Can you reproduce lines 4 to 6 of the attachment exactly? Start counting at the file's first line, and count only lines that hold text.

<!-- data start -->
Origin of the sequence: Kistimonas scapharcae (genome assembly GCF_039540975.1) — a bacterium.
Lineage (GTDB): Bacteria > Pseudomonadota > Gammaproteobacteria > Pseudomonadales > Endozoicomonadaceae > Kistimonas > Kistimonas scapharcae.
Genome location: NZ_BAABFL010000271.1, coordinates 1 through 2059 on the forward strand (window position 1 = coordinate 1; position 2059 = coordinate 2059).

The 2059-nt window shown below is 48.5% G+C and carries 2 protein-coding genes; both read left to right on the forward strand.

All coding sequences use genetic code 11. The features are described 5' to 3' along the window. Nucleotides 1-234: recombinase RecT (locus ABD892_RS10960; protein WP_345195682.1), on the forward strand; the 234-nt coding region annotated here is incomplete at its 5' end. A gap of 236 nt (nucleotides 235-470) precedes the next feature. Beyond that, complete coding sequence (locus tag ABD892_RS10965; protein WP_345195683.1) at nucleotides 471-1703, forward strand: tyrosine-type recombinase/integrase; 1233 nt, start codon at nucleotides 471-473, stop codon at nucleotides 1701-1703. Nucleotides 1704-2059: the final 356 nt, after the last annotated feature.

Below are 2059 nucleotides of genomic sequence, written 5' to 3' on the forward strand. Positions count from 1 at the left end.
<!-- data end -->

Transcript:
The 2059-nt window shown below is 48.5% G+C and carries 2 protein-coding genes; both read left to right on the forward strand.

All coding sequences use genetic code 11. The features are described 5' to 3' along the window. Nucleotides 1-234: recombinase RecT (locus ABD892_RS10960; protein WP_345195682.1), on the forward strand; the 234-nt coding region annotated here is incomplete at its 5' end. A gap of 236 nt (nucleotides 235-470) precedes the next feature. Beyond that, complete coding sequence (locus tag ABD892_RS10965; protein WP_345195683.1) at nucleotides 471-1703, forward strand: tyrosine-type recombinase/integrase; 1233 nt, start codon at nucleotides 471-473, stop codon at nucleotides 1701-1703. Nucleotides 1704-2059: the final 356 nt, after the last annotated feature.

Below are 2059 nucleotides of genomic sequence, written 5' to 3' on the forward strand. Positions count from 1 at the left end.